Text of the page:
Hello.

I am currently working on a little password based file encryption feature for an application I am doing. The following is an incomplete function that I have worked on to encrypt some content and (will eventually) write it to a file.

public static void encrypt(byte [] data, char [] password, File file) throws ...
{ 
    byte[] salt = { (byte)0xA9, (byte)0x9B, (byte)0xC8, (byte)0x32, 
                    (byte)0x56, (byte)0x35, (byte)0xE3, (byte)0x03 };
    int iterationCount = 50;
        
    PBEKeySpec keySpec = new PBEKeySpec(password, salt, iterationCount);
    PBEParameterSpec paramSpec = new PBEParameterSpec(keySpec.getSalt(), keySpec.getIterationCount());
    SecretKeyFactory keyFactory = SecretKeyFactory.getInstance("PBE");
    SecretKey key = keyFactory.generateSecret(keySpec);
    Cipher cipher = Cipher.getInstance(key.getAlgorithm());
    cipher.init( Cipher.ENCRYPT_MODE, key, paramSpec );
    byte [] enc_data = cipher.doFinal(data);
        
}

My problem comes however when the decryption process is used. I would like to be able to check for a correct password before continuing with the decryption process and simply break from the process if an incorrect password is entered.

My guess is that during the file encryption process I will have to write the hashed password into the output file along with the salt and the data and then retrieve this hashed password to compare with user input when decrypting the file.

I would like to know if I am correct in thinking I have to do as above, or perhaps there is already some way of doing this using the standard API functions that I could use instead of reinventing the wheel.

If I am incorrect in my way of thinking on this one please, by all means correct me. Criticism will be taken constructively.

Thank you in advance.

write the hashed password into the output file

That's like putting the house key under the door mat.
If someone decompiles your code, they have your passwords.

Not really..

Correct me if I am wrong, but isn't a cryptographic hash function (SHA1 etc..) a one-way thing. There is no unhash function that takes a hashed string and outputs the original.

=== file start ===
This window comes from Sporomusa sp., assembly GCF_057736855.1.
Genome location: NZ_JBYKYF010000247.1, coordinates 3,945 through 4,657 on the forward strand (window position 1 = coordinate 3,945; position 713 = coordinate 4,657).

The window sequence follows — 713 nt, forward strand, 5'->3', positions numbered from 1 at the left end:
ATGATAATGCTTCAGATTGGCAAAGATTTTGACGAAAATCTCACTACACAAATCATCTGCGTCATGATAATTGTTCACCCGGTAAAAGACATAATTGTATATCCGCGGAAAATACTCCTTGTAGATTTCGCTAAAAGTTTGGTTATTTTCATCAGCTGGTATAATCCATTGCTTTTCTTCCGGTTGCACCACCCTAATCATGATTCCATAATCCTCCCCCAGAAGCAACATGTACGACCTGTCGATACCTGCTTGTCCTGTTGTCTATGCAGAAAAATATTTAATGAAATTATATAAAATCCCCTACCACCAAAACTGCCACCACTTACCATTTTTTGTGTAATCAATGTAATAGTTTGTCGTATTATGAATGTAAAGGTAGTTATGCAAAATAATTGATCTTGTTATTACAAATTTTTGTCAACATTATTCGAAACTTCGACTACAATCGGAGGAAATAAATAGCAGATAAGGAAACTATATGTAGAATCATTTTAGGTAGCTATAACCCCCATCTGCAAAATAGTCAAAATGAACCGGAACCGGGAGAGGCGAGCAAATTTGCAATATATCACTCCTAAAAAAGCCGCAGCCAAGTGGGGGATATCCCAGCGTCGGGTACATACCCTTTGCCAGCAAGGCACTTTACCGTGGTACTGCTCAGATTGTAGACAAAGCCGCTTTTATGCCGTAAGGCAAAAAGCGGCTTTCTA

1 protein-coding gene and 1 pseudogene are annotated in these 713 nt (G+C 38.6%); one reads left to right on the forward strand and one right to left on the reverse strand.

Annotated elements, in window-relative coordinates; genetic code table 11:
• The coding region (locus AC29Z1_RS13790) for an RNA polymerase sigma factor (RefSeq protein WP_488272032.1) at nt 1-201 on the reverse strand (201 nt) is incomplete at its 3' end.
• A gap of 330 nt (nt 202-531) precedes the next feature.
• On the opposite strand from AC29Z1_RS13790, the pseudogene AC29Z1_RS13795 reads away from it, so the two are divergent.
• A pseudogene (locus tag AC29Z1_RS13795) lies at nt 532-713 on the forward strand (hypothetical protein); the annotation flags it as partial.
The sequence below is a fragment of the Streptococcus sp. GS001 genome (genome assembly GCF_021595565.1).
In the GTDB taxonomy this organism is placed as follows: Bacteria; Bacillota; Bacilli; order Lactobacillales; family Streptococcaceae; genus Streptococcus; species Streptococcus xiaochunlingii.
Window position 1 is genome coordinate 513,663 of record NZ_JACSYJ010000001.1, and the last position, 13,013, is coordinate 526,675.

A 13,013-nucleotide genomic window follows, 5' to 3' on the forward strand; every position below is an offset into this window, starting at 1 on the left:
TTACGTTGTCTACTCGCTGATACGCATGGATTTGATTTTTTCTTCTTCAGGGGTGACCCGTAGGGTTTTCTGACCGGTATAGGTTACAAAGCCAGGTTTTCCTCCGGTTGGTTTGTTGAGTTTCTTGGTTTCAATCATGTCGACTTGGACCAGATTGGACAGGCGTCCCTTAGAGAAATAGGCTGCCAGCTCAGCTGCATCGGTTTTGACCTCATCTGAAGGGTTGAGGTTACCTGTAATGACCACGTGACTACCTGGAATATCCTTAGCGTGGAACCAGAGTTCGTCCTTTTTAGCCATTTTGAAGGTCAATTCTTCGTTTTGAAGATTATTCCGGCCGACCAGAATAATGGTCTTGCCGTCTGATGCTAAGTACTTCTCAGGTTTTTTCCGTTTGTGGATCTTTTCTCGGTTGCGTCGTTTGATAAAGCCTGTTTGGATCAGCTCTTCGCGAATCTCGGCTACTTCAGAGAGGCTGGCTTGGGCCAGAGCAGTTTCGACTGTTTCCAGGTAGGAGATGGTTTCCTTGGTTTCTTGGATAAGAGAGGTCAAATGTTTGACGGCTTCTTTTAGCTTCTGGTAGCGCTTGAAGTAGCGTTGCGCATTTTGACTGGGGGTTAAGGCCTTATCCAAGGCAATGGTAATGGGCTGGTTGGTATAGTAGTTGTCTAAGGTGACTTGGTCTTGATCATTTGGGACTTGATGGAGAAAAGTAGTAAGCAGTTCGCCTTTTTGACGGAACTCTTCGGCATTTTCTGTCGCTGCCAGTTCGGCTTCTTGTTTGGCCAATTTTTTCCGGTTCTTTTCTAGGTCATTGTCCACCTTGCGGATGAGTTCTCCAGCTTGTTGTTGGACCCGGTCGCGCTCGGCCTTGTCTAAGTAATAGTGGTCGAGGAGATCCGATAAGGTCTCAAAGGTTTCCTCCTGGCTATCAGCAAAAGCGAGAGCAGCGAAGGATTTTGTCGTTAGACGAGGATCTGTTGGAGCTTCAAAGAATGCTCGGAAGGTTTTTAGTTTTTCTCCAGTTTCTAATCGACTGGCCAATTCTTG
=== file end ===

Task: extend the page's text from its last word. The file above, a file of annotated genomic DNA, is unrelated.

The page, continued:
If someone gets the hashed password, they still can't decrypt the file with it.

What would you suggest instead if this is a problem?

Sorry, I'm not familiar with the functions you talk about. I'm only able to use methods in java.

Not really..

Correct me if I am wrong, but isn't a cryptographic hash function (SHA1 etc..) a one-way thing. There is no unhash function that takes a hashed string and outputs the original.

If someone gets the hashed password, they still can't decrypt the file with it.

What would you suggest instead if this is a problem?

Only they will find hashes which are useless. Yes, hashing is one way and irreversible.
So what is your question as I have not understood it

My question is less code (Though Java is the language I am using and would like examples or suggestions) and more theory on how files are encrypted using passwords.

Say we have a user that wants to try to decrypt a file. If the password is entered incorrectly the decryption process will attempt to decrypt the file using the user's incorrectly entered password to generate the key, thus producing an unwanted result, of a still scrambled file.

Basically I am asking if anyone knows the theory behind password based file encryption. I want the password to be checked somewhere before decryption to see if it is incorrect/correct and then abort/continue the decryption process as necessary.

I am simply asking if there are any APIs that deal specifically with checking the password before going into the decryption process.

Is it ok to store the hashed password in that encrypted file (Which would be my theory on how to do this) so we can retrieve and compare it before decryption begins. Would this present any significant security risk?

In pseudocode...

// This is what I have now.

password = get password from user;
decrypt(file, password);
// Result with incorrect password produces a still scrambled file.
// This is what I want.

password = get password from user;
secret = get password for encrypted file; // Specifically this line.
if (hashed(password) == secret)
    decrypt(file, password);

// Wrong password means process is aborted, correct password means a successfully decrypted file.

I hope I have been able to clarify this well.

Thank you.

Edited 6 Years Ago by bops: n/a

Ooh! I get you now.
I would do something like
1. User enters Password
2. I hash the Password and compare to password hash stored as user password
3. If hash matches I use the key to decrypt, else I keep asking Username and present vague error like (smoething went wrong, may be user name or password is wrong)

As of risk, I would store user names vs password hashes in something like MySQL database or SQLite3 database. In case of SQLite3, I would password db file in such a way that only the application can access it. So each time user enters his credentials, SQlite3 db get decrypted and queried.

Edited 6 Years Ago by Stefano Mtangoo: n/a

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